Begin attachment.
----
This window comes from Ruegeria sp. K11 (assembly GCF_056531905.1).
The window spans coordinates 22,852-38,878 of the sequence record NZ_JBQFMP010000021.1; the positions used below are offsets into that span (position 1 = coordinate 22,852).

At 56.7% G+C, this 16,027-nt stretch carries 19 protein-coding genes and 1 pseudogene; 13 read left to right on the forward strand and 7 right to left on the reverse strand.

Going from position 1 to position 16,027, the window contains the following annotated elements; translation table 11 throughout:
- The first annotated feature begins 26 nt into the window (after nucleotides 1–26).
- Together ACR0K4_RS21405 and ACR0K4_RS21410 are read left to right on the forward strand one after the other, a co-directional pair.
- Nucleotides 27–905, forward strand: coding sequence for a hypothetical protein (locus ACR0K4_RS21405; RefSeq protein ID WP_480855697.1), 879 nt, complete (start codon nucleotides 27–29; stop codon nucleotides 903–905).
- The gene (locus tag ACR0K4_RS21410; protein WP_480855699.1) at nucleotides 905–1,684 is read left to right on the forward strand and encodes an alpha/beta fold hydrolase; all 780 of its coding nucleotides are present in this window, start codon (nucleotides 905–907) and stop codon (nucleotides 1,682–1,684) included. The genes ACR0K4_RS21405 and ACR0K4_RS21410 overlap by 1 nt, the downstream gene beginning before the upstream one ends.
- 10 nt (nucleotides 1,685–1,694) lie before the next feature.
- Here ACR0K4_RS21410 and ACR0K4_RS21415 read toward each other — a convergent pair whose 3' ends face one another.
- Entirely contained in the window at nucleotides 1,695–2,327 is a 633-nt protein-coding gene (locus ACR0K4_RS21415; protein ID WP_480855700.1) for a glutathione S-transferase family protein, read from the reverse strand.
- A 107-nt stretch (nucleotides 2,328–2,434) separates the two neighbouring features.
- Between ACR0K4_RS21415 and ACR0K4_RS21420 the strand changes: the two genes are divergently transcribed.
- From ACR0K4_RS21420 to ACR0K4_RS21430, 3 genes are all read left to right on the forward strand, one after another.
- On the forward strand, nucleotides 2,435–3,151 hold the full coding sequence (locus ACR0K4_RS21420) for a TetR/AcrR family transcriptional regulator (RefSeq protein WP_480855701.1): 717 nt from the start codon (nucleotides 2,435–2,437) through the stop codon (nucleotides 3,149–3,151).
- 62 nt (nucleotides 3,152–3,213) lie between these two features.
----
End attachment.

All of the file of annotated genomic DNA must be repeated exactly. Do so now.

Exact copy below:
This window comes from Ruegeria sp. K11 (assembly GCF_056531905.1).
The window spans coordinates 22,852-38,878 of the sequence record NZ_JBQFMP010000021.1; the positions used below are offsets into that span (position 1 = coordinate 22,852).

At 56.7% G+C, this 16,027-nt stretch carries 19 protein-coding genes and 1 pseudogene; 13 read left to right on the forward strand and 7 right to left on the reverse strand.

Going from position 1 to position 16,027, the window contains the following annotated elements; translation table 11 throughout:
- The first annotated feature begins 26 nt into the window (after nucleotides 1–26).
- Together ACR0K4_RS21405 and ACR0K4_RS21410 are read left to right on the forward strand one after the other, a co-directional pair.
- Nucleotides 27–905, forward strand: coding sequence for a hypothetical protein (locus ACR0K4_RS21405; RefSeq protein ID WP_480855697.1), 879 nt, complete (start codon nucleotides 27–29; stop codon nucleotides 903–905).
- The gene (locus tag ACR0K4_RS21410; protein WP_480855699.1) at nucleotides 905–1,684 is read left to right on the forward strand and encodes an alpha/beta fold hydrolase; all 780 of its coding nucleotides are present in this window, start codon (nucleotides 905–907) and stop codon (nucleotides 1,682–1,684) included. The genes ACR0K4_RS21405 and ACR0K4_RS21410 overlap by 1 nt, the downstream gene beginning before the upstream one ends.
- 10 nt (nucleotides 1,685–1,694) lie before the next feature.
- Here ACR0K4_RS21410 and ACR0K4_RS21415 read toward each other — a convergent pair whose 3' ends face one another.
- Entirely contained in the window at nucleotides 1,695–2,327 is a 633-nt protein-coding gene (locus ACR0K4_RS21415; protein ID WP_480855700.1) for a glutathione S-transferase family protein, read from the reverse strand.
- A 107-nt stretch (nucleotides 2,328–2,434) separates the two neighbouring features.
- Between ACR0K4_RS21415 and ACR0K4_RS21420 the strand changes: the two genes are divergently transcribed.
- From ACR0K4_RS21420 to ACR0K4_RS21430, 3 genes are all read left to right on the forward strand, one after another.
- On the forward strand, nucleotides 2,435–3,151 hold the full coding sequence (locus ACR0K4_RS21420) for a TetR/AcrR family transcriptional regulator (RefSeq protein WP_480855701.1): 717 nt from the start codon (nucleotides 2,435–2,437) through the stop codon (nucleotides 3,149–3,151).
- 62 nt (nucleotides 3,152–3,213) lie between these two features.